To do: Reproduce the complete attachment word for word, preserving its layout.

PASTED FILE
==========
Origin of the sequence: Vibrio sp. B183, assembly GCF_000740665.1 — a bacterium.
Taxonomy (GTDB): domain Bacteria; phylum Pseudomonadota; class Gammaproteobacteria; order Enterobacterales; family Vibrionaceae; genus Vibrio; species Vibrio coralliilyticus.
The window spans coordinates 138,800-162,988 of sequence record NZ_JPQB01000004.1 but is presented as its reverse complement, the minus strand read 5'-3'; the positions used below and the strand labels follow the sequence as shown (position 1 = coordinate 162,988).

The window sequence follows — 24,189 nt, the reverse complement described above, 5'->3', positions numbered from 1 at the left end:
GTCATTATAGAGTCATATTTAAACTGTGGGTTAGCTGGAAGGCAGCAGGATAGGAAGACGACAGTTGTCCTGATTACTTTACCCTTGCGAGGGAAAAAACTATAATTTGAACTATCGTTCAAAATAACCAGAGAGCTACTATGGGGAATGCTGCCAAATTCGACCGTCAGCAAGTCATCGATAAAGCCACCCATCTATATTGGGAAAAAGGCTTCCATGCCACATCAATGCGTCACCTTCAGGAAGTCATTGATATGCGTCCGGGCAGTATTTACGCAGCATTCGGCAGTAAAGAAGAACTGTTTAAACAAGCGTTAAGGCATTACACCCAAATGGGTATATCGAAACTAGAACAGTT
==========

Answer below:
Origin of the sequence: Vibrio sp. B183, assembly GCF_000740665.1 — a bacterium.
Taxonomy (GTDB): domain Bacteria; phylum Pseudomonadota; class Gammaproteobacteria; order Enterobacterales; family Vibrionaceae; genus Vibrio; species Vibrio coralliilyticus.
The window spans coordinates 138,800-162,988 of sequence record NZ_JPQB01000004.1 but is presented as its reverse complement, the minus strand read 5'-3'; the positions used below and the strand labels follow the sequence as shown (position 1 = coordinate 162,988).

The window sequence follows — 24,189 nt, the reverse complement described above, 5'->3', positions numbered from 1 at the left end:
GTCATTATAGAGTCATATTTAAACTGTGGGTTAGCTGGAAGGCAGCAGGATAGGAAGACGACAGTTGTCCTGATTACTTTACCCTTGCGAGGGAAAAAACTATAATTTGAACTATCGTTCAAAATAACCAGAGAGCTACTATGGGGAATGCTGCCAAATTCGACCGTCAGCAAGTCATCGATAAAGCCACCCATCTATATTGGGAAAAAGGCTTCCATGCCACATCAATGCGTCACCTTCAGGAAGTCATTGATATGCGTCCGGGCAGTATTTACGCAGCATTCGGCAGTAAAGAAGAACTGTTTAAACAAGCGTTAAGGCATTACACCCAAATGGGTATATCGAAACTAGAACAGTT